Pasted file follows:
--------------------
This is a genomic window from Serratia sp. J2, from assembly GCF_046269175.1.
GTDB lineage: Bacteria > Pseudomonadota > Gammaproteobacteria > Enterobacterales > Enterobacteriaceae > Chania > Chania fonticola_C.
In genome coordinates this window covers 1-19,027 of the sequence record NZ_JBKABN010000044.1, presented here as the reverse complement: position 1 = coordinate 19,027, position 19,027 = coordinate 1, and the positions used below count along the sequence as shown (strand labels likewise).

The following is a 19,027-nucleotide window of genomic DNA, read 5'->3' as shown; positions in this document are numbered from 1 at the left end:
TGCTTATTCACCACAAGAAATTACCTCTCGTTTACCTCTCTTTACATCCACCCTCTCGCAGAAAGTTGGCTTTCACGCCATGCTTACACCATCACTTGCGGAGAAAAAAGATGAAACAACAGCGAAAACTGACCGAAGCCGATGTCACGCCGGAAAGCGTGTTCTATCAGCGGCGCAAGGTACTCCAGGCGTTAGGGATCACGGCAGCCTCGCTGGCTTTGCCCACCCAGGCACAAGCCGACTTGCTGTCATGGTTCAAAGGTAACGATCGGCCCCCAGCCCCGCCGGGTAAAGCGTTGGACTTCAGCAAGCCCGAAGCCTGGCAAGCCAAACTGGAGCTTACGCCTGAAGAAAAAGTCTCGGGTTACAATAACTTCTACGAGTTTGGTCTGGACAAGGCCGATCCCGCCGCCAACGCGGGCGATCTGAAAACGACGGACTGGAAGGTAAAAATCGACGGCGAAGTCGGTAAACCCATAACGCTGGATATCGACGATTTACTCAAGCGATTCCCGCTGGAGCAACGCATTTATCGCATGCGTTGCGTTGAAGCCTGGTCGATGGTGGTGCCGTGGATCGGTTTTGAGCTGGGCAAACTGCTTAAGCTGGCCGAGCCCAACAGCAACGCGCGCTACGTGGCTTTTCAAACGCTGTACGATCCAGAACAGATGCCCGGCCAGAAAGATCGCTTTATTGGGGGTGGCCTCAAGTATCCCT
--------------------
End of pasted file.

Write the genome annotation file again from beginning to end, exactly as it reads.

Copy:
This is a genomic window from Serratia sp. J2, from assembly GCF_046269175.1.
GTDB lineage: Bacteria > Pseudomonadota > Gammaproteobacteria > Enterobacterales > Enterobacteriaceae > Chania > Chania fonticola_C.
In genome coordinates this window covers 1-19,027 of the sequence record NZ_JBKABN010000044.1, presented here as the reverse complement: position 1 = coordinate 19,027, position 19,027 = coordinate 1, and the positions used below count along the sequence as shown (strand labels likewise).

The following is a 19,027-nucleotide window of genomic DNA, read 5'->3' as shown; positions in this document are numbered from 1 at the left end:
TGCTTATTCACCACAAGAAATTACCTCTCGTTTACCTCTCTTTACATCCACCCTCTCGCAGAAAGTTGGCTTTCACGCCATGCTTACACCATCACTTGCGGAGAAAAAAGATGAAACAACAGCGAAAACTGACCGAAGCCGATGTCACGCCGGAAAGCGTGTTCTATCAGCGGCGCAAGGTACTCCAGGCGTTAGGGATCACGGCAGCCTCGCTGGCTTTGCCCACCCAGGCACAAGCCGACTTGCTGTCATGGTTCAAAGGTAACGATCGGCCCCCAGCCCCGCCGGGTAAAGCGTTGGACTTCAGCAAGCCCGAAGCCTGGCAAGCCAAACTGGAGCTTACGCCTGAAGAAAAAGTCTCGGGTTACAATAACTTCTACGAGTTTGGTCTGGACAAGGCCGATCCCGCCGCCAACGCGGGCGATCTGAAAACGACGGACTGGAAGGTAAAAATCGACGGCGAAGTCGGTAAACCCATAACGCTGGATATCGACGATTTACTCAAGCGATTCCCGCTGGAGCAACGCATTTATCGCATGCGTTGCGTTGAAGCCTGGTCGATGGTGGTGCCGTGGATCGGTTTTGAGCTGGGCAAACTGCTTAAGCTGGCCGAGCCCAACAGCAACGCGCGCTACGTGGCTTTTCAAACGCTGTACGATCCAGAACAGATGCCCGGCCAGAAAGATCGCTTTATTGGGGGTGGCCTCAAGTATCCCT